The Sarabite: Towards an Aesthetic Christianity

There is a continuous attraction, beginning with God, going to the world, and ending at last with God, an attraction which returns to the same place where it began as though in a kind of circle. -Marsilio Ficino

Friday, October 13, 2006

And Now For Something Completely Different...

What Happens When You Get Your Birthday Present A Little Too Late?

Was it ever the case that, when you were a child, you wanted a toy so bad but never got it? And when you finally were in a position to obtain it, you no longer wanted it anymore?

The Roman Catholic Internet is abuzz with rumors that Pope Benedict will somehow free up the traditional Latin Mass. It is odd for me to hear this news. From the age of fourteen to a little less than a year ago, I was obsessed with this question. Even when I was in the Eastern Church, I always hoped that Rome would give some freedom to the Latin Mass. I remember I even recorded at the tender age of fourteen the Latin Mass as it was played over the radio said with a thick accent by Father Gomar de Pauw. I tried to learn the Latin responses even before I had ever seen a Latin Mass.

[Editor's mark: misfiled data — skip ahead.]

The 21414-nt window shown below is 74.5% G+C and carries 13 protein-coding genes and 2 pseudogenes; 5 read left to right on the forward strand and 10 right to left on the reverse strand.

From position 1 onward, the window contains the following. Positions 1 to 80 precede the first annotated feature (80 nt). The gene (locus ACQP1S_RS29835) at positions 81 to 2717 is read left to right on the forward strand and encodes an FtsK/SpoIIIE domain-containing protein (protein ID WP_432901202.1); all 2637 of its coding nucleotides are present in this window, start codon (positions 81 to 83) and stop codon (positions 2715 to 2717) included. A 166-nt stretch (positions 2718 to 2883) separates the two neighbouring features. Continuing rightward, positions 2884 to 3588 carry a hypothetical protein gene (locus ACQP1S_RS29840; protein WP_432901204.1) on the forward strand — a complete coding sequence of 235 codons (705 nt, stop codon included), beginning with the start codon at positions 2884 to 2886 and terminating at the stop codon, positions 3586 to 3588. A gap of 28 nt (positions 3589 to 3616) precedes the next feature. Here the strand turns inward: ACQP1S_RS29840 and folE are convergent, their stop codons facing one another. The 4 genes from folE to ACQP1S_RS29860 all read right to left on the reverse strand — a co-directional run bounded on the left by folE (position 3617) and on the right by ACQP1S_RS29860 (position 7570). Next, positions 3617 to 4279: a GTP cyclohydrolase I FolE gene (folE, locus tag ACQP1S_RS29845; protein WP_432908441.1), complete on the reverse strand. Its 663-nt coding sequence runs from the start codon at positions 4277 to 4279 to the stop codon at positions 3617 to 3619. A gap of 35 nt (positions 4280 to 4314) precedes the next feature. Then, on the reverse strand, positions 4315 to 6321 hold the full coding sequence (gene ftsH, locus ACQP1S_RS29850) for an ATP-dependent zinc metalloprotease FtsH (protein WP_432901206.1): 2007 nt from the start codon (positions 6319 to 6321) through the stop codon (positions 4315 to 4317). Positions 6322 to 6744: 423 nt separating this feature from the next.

When I first came into contact with the Society of St. Pius X, I thought I had been assumed into heaven. I thought there I could be a Catholic without apologies. Soon, however, I realized that the beautiful liturgy was part of a package that was not very appealing and not at all theological. Mostly, it was a vendetta that the SSPX faithful had against the Vatican's excommunication of Action Francaise and its about-face on political issues in the French post-war era. Theology was really only an after-thought.

My time in Argentina sealed this sense: traditionalism down there is a badge of honor for those who are "more right wing than thou". In this sense, Rome's neglecting of the theology of vicarious satisfaction was not just a betrayal of the Council of Trent, it also smacked of communism, liberalism, and Freemasonry. If you want to be a good Lefebvrist, you must be for the "Social Reign of Christ the King", which means that all the "liberals" deserve what they get, whether it means getting tortured to death, having their babies stolen from them, and having their corpses thrown out of a plane over the Atlantic Ocean. Behind every Lefebvrist polemic lies the shadow of Marshall Petain or a corrupt Argentine general hiding behind dark glasses.